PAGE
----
I got a hot tip that one of our local Lowes had a variety of fruit trees available and I'd love to have some fruit trees in our yard for shade, food, and beauty. So, I lugged my toddlers out there and harassed my husband into meeting us there, anxious to get my garden going. I browsed through the fruit trees they had available, reading tags and dreaming of the delicious fruit I could expect in the next couple years. Then I noticed one thing they kept mentioning on the tags... pollinators. Pollinators? I had no idea what they meant. Like, maybe they mean we need extra bees or something? So, sadly I chose against buying any trees yet because I wanted to do a bit more research.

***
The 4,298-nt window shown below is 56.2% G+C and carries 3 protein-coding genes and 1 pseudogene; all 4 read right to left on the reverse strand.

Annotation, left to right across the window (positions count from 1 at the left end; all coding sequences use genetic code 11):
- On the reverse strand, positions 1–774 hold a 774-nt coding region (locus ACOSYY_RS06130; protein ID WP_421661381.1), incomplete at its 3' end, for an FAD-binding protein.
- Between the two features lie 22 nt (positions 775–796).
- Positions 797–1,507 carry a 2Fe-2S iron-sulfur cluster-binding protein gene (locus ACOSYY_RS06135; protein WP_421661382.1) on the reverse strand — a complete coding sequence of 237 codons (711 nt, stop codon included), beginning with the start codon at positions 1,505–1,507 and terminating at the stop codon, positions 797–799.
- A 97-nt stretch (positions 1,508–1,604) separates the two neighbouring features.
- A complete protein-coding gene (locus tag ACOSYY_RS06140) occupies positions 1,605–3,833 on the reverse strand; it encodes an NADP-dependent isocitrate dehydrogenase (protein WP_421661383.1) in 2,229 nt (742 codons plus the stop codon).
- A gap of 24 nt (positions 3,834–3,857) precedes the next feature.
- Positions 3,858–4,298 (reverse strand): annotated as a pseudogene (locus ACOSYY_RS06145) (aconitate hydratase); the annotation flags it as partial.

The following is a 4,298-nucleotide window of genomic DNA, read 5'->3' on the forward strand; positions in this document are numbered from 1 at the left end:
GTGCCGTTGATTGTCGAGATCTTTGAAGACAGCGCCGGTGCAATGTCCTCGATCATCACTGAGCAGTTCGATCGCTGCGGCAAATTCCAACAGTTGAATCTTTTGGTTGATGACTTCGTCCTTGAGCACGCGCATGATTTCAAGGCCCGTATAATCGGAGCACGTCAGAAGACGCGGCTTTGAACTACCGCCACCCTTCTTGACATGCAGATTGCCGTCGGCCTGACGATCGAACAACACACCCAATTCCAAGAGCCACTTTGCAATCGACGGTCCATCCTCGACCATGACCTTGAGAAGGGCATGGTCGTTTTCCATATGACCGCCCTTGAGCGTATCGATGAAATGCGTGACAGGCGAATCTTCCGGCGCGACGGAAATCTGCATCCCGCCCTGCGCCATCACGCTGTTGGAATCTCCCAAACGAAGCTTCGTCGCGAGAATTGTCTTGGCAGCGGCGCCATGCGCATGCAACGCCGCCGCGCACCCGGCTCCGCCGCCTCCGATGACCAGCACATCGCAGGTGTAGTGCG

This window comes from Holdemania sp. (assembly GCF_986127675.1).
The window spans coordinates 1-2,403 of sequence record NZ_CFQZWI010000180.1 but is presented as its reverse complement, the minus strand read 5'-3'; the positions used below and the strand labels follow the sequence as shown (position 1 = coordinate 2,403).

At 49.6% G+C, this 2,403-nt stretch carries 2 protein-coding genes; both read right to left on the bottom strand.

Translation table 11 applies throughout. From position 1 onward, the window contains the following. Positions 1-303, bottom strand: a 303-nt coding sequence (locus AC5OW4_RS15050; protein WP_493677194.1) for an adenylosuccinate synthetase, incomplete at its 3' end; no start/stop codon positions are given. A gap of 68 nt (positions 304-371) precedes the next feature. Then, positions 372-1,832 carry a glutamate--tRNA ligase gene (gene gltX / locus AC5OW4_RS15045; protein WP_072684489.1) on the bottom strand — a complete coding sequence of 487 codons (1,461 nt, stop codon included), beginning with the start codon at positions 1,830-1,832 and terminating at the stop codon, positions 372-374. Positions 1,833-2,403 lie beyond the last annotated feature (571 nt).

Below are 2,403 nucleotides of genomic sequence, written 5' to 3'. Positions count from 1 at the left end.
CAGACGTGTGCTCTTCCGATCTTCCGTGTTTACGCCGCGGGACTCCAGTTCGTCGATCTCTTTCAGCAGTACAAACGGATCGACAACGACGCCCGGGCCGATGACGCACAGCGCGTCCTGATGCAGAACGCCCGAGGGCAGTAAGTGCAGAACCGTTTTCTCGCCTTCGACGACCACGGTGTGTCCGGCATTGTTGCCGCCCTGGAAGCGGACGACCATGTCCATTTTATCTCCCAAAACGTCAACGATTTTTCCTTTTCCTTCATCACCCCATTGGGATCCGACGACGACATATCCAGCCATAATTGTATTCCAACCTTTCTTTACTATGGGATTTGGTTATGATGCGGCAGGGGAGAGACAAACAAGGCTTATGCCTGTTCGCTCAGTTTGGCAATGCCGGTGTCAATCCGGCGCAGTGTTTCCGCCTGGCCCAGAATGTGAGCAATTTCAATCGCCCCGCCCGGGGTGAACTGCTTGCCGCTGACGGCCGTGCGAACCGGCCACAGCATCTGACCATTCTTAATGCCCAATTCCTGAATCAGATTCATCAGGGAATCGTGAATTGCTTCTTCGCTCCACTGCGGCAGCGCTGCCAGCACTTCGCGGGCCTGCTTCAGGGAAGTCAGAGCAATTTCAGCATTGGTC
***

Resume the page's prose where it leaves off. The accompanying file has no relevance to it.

Here's what I found. It seems that many fruit trees
need another DIFFERENT type of fruit tree to cross pollinate in order to
get a better yield. Glad I checked. Here's the link for more information on which trees are the best choice for cross pollination purposes.
Wednesday, April 29, 2009
April 15 I started a bunch of seedlings. I had planned to start more within a few days but as yet have not. That said, we have seedlings!! I'm excited. This is my first time being serious about starting my garden from seeds. Previous years, I'd usually start some seeds, forget to water them, they die, then go out and buy plants for my garden from a nursery. Anyway, I have pictures!!
Green(uh, purple until cooked) Beans:
Now, with the cucumbers, I was using seeds I had bought back in 2002 (and subsequently never used), so I wasn't convinced they would all come up - or that any would come up, so I planted a TON of them. I guess we lucked out though... out of 17 seeds, I have 15 plants. O.O I was NOT expecting that. So, I'd say it's probably a good idea to try using any older seeds you might have laying around because at worst, you don't have them come up and you get more *shrug*